This is, in my considered opinion, a sucker’s bet and a deal only someone who has been intentionally not paying attention over the last five years would make. Here’s why:

First: Facebook has never made any move that has not been primarily to its own benefit, specifically to the benefit of its advertising sales division. That’s not a bad thing, it’s how all companies work. But the way that its going about reaching this goal is not only upending many existing business models (again, not in and of itself a negate thing) but also seems to be threatening the very idea of an independent business model for media companies. It has systematically and methodically pulled the football out from in front of media producers on such a regular basis that these media companies are searching for any whiff of potential help and all too often are failing to realize that the helping hand being offered is the same one that just slapped them.

Second: No doubt this natively-published content will get preferred treatment in the Newsfeed algorithm, giving further lie to the repeated statements by Facebook executives that the Newsfeed is agnostic and that there’s no editorial judgment behind what people see, it going unsaid (by both those executives and the news organizations who are too timid to call them out) that the Newsfeed is designed by humans who are, at some level, exercising some form of editorial judgement. These Facebook-hosted posts will show up more frequently to people and see a higher level of engagement, which will then by used by Facebook to explain why they showed up more often. It’s circular logic that no one has the nerve to scream about, pointing to the fact that there has to be an inciting incident, these things don’t just happen magically in a way that always seems to prove Facebook’s thesis.

Third: Facebook has changed the goal posts on media publishers so many times it’s hard to imagine they all don’t have bruised tailbones from falling on their ass so often. First it promised huge reach numbers to brands and publishers who built up their audience there, then it limited reach, something it continues to do under the pretense of there being so much content published by brands and individuals that they can’t possibly display everything. First it told brands and publishers to use more photos in their posts to see higher engagement, then it said that photo posts were “overly promotional” and would be downgraded in the Newsfeed algorithm. First it said posts should have a clear call-to-action, then it said posts with that call-to-action were, again, “overly promotional” and would be similarly filtered heavily. The list goes on and on.

Fourth: While media companies in particular are fighting for staunch the bleeding that is happening with their online ad revenue it may be attractive to get a percentage of something rather than a whole nothing. But that’s absolutely not true. If Facebook is able to so nicely target ads against content and track where revenue is being produced how come it hasn’t been doing that all along? So be clear, if it can show that X ad performed at Y level and brought in Z revenue against a media organization’s content, why hasn’t it been sharing a percentage of that revenue for years?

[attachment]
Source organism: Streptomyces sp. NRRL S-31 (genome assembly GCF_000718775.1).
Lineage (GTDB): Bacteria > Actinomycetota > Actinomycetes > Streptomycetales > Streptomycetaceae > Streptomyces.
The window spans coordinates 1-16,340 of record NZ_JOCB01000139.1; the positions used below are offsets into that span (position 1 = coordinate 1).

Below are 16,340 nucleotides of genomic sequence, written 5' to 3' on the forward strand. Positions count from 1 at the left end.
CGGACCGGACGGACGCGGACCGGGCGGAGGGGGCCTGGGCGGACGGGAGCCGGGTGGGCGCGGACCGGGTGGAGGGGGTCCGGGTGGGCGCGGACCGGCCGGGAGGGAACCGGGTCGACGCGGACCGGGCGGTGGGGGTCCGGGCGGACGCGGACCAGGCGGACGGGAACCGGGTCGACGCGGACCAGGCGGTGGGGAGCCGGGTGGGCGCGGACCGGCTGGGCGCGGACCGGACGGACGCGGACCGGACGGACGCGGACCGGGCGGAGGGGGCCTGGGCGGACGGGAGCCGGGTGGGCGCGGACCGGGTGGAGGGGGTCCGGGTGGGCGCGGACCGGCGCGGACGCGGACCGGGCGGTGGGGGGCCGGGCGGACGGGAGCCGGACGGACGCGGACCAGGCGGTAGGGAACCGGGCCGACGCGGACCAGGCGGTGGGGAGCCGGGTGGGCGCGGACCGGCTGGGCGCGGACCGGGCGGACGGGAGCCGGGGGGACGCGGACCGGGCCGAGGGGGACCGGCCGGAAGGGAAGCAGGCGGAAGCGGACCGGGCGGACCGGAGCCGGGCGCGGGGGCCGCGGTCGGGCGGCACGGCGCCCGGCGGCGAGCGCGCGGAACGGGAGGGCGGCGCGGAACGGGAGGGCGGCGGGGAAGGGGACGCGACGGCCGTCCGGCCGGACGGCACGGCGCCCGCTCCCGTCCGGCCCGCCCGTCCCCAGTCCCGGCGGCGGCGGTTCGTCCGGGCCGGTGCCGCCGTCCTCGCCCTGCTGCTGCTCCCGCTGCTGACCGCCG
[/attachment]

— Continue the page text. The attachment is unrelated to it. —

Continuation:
Fifth: It’s more damage to the open web. It’s hard to imagine these stories will be indexed by Google or other search engines and, even outside of that, Facebook can do whatever it wants with them. That content might be owned by National Geographic but it’s managed by Facebook and that’s who will control access to it. Facebook doesn’t want you using Google or Yahoo or Bing or anything else; It wants you to only use Facebook. It’s the company store that everyone has to buy from and where prices are 60% higher than what you’d pay anywhere else, if you even had that choice.

Sixth: The long term – and even short term – damage that’s going to be done to current and future brand loyalty in the eyes of the audience cannot be over-stated. What connection is being built to The New York Times, for example, if it’s all just appearing as part of the Facebook Newsfeed? None. It’s just more content. It’s no better or worse than what came before it, which could be anything from a friend’s vacation photos to a “Which Verse of ‘Smelly Cat’ Most Defines Your Monday” quiz? The entire idea of an owned brand channel – whether we’re talking about a newspaper, a magazine, a website, a TV channel or anything else – is that the brand itself has some level of control over what surrounds any individual story or other item.

It’s that last item that has me most concerned about the direction Facebook would lead the entire media industry down. Right now, for better or worse, we live in a system that is defined by channels. Not just TV channels but “channels” in the sense of any packaging of information in a way designed to bring efficiencies of scale to distribution and delivery. Even as we hear about more and more stand-alone on-demand video services that operate outside the traditional bucketing of cable packages, we’re still dealing with the distributors, not the producers. So it’s not, for instance, 20th Century Fox the production house that is launching an OTT streaming service, it’s CBS. So the producer is still largely behind-the-scenes, peeking out only as the end credits roll. It’s still that secondary layer of distributor that we primarily deal with. It’s similar for movies.